The author is the dairy development manager for Vita Plus of Madison, Wis. He is a member of the board of directors with Citizens State Bank of Loyal, Wis.

After 4-1/2 years of difficult milk prices, having an income that reaches over the edge of the cost of production (COP) means that there is finally some extra cash. Adding to the normal dairy income, there are a few dairy-centric government programs that should also add some dollars to the checkbook. Now, the question is, where is the best place to plug some of the holes?

Make a priority list

  1. The first place to start is to draw up a current balance sheet. If one must, call the supplier to find out the accurate balance and interest owed on the accounts. Updating the lender loan balances will also help to monitor where the total farm debt is and the existing balance of operating lines of credit (LOC).

  2. It always feels good to clean up one bill at a time. It is encouraging to watch them drop off of the list. However, with the past low milk prices, there will be several bills to be paid. It may be necessary to send some money to a number of accounts to show good faith in the attempt to get caught up.

  3. Another logical place to start is with the highest interest rate accounts. In some cases, that may be credit card accounts that were used when it was necessary to find quick money.

  4. Once the accounts with suppliers are under control, the next best place may be with the lender line of credit or LOC. Paying some of the balances down has a couple of advantages. First of all, it gives the lender further confidence in your money management ability. It shows that there is a desire to pay down the principal that has been made available.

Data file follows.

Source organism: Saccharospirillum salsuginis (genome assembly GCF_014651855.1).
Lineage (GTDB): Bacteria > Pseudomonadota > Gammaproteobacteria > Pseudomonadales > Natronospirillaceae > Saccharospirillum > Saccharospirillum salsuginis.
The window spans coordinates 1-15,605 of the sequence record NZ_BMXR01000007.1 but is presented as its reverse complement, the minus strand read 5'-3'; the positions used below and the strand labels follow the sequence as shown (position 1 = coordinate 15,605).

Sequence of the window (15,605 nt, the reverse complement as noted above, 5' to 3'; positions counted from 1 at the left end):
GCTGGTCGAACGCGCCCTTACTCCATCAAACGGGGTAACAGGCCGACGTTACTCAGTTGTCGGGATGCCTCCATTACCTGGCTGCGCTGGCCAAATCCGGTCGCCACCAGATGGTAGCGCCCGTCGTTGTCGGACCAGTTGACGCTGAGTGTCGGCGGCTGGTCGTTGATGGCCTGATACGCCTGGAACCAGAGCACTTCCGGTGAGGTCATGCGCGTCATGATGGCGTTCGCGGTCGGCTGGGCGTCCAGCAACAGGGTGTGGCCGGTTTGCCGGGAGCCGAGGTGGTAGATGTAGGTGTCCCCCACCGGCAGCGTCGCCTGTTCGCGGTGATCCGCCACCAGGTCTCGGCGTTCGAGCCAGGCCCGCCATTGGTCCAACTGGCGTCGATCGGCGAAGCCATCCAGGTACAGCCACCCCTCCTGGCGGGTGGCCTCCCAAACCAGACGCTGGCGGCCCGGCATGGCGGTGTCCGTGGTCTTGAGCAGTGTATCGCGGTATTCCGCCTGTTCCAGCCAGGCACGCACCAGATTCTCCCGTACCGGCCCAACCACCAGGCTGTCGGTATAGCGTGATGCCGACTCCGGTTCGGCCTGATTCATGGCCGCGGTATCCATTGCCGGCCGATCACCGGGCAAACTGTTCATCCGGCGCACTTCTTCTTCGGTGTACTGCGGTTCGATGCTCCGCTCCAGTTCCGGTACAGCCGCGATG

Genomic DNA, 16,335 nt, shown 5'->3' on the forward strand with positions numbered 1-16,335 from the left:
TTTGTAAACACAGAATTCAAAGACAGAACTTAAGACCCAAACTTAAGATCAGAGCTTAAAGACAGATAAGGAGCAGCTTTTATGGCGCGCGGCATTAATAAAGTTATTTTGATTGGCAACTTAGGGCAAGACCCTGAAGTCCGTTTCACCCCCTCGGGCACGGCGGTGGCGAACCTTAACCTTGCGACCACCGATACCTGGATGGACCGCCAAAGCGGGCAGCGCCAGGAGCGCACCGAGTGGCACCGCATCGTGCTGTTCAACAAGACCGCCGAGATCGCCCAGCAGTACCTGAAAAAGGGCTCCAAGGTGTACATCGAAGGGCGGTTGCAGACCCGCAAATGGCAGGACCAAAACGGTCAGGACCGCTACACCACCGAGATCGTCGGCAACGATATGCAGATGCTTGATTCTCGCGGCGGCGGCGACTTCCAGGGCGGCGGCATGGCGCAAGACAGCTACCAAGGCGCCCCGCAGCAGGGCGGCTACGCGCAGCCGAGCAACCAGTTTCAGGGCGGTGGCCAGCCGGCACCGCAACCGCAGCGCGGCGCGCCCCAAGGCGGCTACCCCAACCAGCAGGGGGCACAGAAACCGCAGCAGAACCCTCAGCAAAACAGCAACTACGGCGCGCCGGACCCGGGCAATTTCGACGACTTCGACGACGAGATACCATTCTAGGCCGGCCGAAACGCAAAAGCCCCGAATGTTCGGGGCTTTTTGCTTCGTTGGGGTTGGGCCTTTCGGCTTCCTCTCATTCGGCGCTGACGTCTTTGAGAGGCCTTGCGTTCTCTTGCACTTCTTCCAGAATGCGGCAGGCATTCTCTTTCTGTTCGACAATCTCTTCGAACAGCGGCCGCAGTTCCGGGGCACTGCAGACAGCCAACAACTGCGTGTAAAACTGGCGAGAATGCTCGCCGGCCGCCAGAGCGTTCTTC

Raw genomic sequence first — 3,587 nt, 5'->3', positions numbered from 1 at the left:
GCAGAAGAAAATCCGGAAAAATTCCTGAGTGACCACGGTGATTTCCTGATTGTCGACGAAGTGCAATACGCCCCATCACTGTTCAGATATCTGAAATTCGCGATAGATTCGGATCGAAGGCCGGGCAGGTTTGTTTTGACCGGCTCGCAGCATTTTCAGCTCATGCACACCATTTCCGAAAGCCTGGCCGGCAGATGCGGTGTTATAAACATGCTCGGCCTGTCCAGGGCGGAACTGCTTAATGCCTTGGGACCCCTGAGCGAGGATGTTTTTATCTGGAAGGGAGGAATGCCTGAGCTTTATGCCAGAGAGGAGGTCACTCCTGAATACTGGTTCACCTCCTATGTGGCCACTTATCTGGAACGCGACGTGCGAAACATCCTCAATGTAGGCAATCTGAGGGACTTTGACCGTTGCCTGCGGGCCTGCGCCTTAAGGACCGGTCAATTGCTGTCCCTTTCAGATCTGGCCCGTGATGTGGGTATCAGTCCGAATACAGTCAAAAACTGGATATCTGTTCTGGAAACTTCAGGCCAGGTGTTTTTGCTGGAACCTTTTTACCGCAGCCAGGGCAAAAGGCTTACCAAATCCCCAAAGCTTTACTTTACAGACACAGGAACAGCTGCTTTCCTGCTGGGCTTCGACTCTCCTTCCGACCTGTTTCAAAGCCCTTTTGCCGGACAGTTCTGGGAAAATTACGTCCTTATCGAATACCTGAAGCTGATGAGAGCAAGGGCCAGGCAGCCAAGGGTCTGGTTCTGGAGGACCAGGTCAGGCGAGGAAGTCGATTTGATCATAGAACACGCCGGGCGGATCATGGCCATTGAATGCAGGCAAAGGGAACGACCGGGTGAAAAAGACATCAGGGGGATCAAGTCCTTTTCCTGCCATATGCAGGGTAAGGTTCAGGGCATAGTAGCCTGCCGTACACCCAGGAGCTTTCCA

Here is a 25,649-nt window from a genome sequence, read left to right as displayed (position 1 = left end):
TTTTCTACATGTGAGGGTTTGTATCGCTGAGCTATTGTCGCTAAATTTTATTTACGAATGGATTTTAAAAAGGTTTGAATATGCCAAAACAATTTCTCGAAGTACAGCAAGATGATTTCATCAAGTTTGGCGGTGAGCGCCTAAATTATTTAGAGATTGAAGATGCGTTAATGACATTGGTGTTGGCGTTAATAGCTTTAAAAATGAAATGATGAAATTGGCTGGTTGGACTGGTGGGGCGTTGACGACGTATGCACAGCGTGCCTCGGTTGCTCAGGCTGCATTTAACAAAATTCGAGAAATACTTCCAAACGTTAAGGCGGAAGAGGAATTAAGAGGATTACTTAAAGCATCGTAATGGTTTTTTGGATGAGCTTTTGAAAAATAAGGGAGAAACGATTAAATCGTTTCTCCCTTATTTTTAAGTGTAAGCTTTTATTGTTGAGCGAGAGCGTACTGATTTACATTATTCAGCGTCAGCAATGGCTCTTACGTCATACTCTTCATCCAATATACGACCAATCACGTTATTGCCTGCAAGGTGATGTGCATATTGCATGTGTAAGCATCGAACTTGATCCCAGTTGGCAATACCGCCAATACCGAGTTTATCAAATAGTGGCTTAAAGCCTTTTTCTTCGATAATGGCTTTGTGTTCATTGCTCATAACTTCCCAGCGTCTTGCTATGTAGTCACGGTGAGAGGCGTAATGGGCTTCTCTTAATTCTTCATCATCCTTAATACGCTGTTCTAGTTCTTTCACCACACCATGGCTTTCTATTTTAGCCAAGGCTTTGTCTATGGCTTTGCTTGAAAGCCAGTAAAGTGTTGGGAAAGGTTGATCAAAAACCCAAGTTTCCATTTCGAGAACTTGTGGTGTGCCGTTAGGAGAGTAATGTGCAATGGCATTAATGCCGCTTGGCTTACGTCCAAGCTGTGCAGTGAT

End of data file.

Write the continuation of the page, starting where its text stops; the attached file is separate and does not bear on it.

While it may not be possible to pay the LOC in full, paying down some of the balance will allow a cushion for future needs. In some cases, the lender documents may require the entire amount of the LOC to be paid in full at year’s end. Other LOC notes may ask for only a percentage of the outstanding balance to be paid down each month.

    It is best to clarify this with the lender. If the LOC is paid in full, make sure it can be renewed for continued use in the future.

  5. Once the payables and LOC are under control, there is nothing wrong with building some cash in the checking account. Many dairy producers feel money sitting in the checking account is wasted or not working for them. It sure does come in handy, though, when milk drops or buying opportunities arise.

    What would be the right balance to have? That totally depends on the owner. One hundred dollars to $250 per cow would be a starting point to consider.

  6. As is the case with all farms, there is equipment to be replaced. Cow comfort and machinery that milks, feeds, and moves manure should take priority. Here is where a “needs” list is helpful.

  7. Some dairy farmers feel that when extra cash starts to accumulate, it is time to pay off other term loans with the lender. These are loans on cattle, machinery, and real estate. In an effort to conserve some cash after bills are paid, making extra term payments needs extra thought.

    Talk it over with your lender before extra payments are made on loans. If additional principal is paid on loans to get the money back in times of need, it will require rewriting the loan. That will take some paperwork and a recommitment on the lender’s part. If it is a real estate loan to be rewritten, a new appraisal may have to be ordered and a new mortgage filed. Be aware of the extra costs when refinancing real estate loans.